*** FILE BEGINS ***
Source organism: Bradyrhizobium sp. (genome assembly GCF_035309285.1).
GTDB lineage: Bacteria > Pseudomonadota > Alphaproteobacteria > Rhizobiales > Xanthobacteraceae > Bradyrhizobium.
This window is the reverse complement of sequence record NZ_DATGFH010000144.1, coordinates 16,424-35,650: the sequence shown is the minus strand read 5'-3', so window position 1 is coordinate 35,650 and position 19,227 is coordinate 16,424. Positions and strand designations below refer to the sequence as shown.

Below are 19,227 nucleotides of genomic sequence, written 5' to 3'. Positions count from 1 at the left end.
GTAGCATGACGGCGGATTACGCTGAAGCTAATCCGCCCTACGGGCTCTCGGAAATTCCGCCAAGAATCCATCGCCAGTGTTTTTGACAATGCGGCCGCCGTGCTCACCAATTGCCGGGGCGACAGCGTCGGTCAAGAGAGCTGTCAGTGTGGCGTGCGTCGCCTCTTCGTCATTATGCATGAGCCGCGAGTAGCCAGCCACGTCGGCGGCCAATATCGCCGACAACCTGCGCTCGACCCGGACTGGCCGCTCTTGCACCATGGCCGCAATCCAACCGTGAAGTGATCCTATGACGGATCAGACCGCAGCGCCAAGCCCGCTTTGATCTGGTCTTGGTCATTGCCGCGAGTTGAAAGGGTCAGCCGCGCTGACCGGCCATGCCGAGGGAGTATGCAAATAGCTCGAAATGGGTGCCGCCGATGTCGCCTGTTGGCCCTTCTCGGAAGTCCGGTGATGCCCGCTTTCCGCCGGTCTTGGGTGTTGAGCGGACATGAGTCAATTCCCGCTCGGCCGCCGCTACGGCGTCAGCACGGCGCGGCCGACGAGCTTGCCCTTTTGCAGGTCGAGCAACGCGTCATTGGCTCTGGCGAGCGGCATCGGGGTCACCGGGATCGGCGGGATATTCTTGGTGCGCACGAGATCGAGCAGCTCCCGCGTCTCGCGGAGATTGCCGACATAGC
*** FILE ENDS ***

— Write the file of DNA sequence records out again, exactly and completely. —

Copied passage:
Source organism: Bradyrhizobium sp. (genome assembly GCF_035309285.1).
GTDB lineage: Bacteria > Pseudomonadota > Alphaproteobacteria > Rhizobiales > Xanthobacteraceae > Bradyrhizobium.
This window is the reverse complement of sequence record NZ_DATGFH010000144.1, coordinates 16,424-35,650: the sequence shown is the minus strand read 5'-3', so window position 1 is coordinate 35,650 and position 19,227 is coordinate 16,424. Positions and strand designations below refer to the sequence as shown.

Below are 19,227 nucleotides of genomic sequence, written 5' to 3'. Positions count from 1 at the left end.
GTAGCATGACGGCGGATTACGCTGAAGCTAATCCGCCCTACGGGCTCTCGGAAATTCCGCCAAGAATCCATCGCCAGTGTTTTTGACAATGCGGCCGCCGTGCTCACCAATTGCCGGGGCGACAGCGTCGGTCAAGAGAGCTGTCAGTGTGGCGTGCGTCGCCTCTTCGTCATTATGCATGAGCCGCGAGTAGCCAGCCACGTCGGCGGCCAATATCGCCGACAACCTGCGCTCGACCCGGACTGGCCGCTCTTGCACCATGGCCGCAATCCAACCGTGAAGTGATCCTATGACGGATCAGACCGCAGCGCCAAGCCCGCTTTGATCTGGTCTTGGTCATTGCCGCGAGTTGAAAGGGTCAGCCGCGCTGACCGGCCATGCCGAGGGAGTATGCAAATAGCTCGAAATGGGTGCCGCCGATGTCGCCTGTTGGCCCTTCTCGGAAGTCCGGTGATGCCCGCTTTCCGCCGGTCTTGGGTGTTGAGCGGACATGAGTCAATTCCCGCTCGGCCGCCGCTACGGCGTCAGCACGGCGCGGCCGACGAGCTTGCCCTTTTGCAGGTCGAGCAACGCGTCATTGGCTCTGGCGAGCGGCATCGGGGTCACCGGGATCGGCGGGATATTCTTGGTGCGCACGAGATCGAGCAGCTCCCGCGTCTCGCGGAGATTGCCGACATAGC